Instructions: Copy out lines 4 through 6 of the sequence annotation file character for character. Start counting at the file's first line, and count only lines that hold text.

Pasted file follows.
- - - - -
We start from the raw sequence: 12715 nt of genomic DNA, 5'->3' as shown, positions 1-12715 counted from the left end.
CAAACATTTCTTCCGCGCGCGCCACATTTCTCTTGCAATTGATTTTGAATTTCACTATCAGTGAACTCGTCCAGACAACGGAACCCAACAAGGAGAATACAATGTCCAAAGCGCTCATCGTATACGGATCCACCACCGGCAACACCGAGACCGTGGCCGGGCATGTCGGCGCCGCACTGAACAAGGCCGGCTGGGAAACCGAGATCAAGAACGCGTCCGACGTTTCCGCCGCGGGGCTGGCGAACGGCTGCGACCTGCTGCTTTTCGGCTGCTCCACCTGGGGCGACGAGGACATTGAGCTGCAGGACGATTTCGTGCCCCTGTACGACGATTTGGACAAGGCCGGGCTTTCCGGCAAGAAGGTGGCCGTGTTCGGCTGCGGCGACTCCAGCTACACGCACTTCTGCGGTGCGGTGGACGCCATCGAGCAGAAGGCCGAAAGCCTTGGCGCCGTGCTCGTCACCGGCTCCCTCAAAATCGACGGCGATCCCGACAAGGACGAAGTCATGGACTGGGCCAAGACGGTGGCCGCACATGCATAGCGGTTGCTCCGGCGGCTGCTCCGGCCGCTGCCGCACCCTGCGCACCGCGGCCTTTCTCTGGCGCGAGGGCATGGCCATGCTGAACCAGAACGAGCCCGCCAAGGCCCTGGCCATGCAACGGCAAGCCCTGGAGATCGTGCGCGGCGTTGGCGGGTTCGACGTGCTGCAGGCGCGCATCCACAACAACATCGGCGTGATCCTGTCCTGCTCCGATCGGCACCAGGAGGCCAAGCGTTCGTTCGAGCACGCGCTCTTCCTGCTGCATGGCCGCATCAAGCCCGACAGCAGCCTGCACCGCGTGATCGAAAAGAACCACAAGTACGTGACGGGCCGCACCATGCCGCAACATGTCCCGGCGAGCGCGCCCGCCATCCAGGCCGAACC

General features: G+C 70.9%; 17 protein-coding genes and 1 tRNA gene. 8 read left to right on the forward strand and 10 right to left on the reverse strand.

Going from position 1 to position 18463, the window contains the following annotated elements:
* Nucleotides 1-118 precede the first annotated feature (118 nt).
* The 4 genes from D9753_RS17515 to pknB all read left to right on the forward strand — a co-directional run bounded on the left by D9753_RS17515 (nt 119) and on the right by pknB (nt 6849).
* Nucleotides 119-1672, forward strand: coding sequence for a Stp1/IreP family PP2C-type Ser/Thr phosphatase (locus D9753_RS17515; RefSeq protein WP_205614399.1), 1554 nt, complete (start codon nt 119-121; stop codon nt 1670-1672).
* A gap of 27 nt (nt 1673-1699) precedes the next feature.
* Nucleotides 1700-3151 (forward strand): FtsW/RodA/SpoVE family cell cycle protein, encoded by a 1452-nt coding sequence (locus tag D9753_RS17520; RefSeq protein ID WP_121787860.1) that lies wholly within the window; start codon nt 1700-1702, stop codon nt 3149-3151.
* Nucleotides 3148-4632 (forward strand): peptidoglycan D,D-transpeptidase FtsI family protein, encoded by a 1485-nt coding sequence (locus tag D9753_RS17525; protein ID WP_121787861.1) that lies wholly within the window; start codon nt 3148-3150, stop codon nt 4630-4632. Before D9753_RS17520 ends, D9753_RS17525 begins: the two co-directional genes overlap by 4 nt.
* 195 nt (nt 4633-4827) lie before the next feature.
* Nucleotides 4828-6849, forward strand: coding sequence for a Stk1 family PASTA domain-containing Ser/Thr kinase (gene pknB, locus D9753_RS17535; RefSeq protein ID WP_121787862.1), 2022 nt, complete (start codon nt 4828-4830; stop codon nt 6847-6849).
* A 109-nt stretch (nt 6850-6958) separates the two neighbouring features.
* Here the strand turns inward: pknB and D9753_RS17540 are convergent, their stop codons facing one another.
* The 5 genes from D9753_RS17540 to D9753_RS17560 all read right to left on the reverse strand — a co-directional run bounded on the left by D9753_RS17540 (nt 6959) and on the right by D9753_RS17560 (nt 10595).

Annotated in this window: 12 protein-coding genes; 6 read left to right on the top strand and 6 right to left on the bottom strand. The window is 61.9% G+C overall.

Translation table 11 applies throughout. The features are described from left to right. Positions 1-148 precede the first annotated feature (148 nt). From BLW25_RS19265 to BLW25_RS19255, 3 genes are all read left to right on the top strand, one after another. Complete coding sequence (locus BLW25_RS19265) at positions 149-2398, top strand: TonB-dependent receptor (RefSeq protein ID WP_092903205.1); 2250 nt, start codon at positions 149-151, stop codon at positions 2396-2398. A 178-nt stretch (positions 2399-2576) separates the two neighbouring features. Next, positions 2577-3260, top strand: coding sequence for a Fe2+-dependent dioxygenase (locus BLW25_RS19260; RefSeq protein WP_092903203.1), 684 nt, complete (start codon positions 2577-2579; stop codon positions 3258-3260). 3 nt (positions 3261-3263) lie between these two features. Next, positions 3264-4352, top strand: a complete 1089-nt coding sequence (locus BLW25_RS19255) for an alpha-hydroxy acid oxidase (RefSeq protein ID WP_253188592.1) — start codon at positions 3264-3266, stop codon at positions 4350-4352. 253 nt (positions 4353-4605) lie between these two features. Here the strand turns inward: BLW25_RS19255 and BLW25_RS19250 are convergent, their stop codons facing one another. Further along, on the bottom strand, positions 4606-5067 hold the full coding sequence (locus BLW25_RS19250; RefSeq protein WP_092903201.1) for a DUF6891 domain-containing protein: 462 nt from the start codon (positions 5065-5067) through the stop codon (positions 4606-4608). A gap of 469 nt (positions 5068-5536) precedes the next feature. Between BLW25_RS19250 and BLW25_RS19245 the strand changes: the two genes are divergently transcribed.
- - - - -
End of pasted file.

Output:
Going from position 1 to position 18463, the window contains the following annotated elements:
* Nucleotides 1-118 precede the first annotated feature (118 nt).
* The 4 genes from D9753_RS17515 to pknB all read left to right on the forward strand — a co-directional run bounded on the left by D9753_RS17515 (nt 119) and on the right by pknB (nt 6849).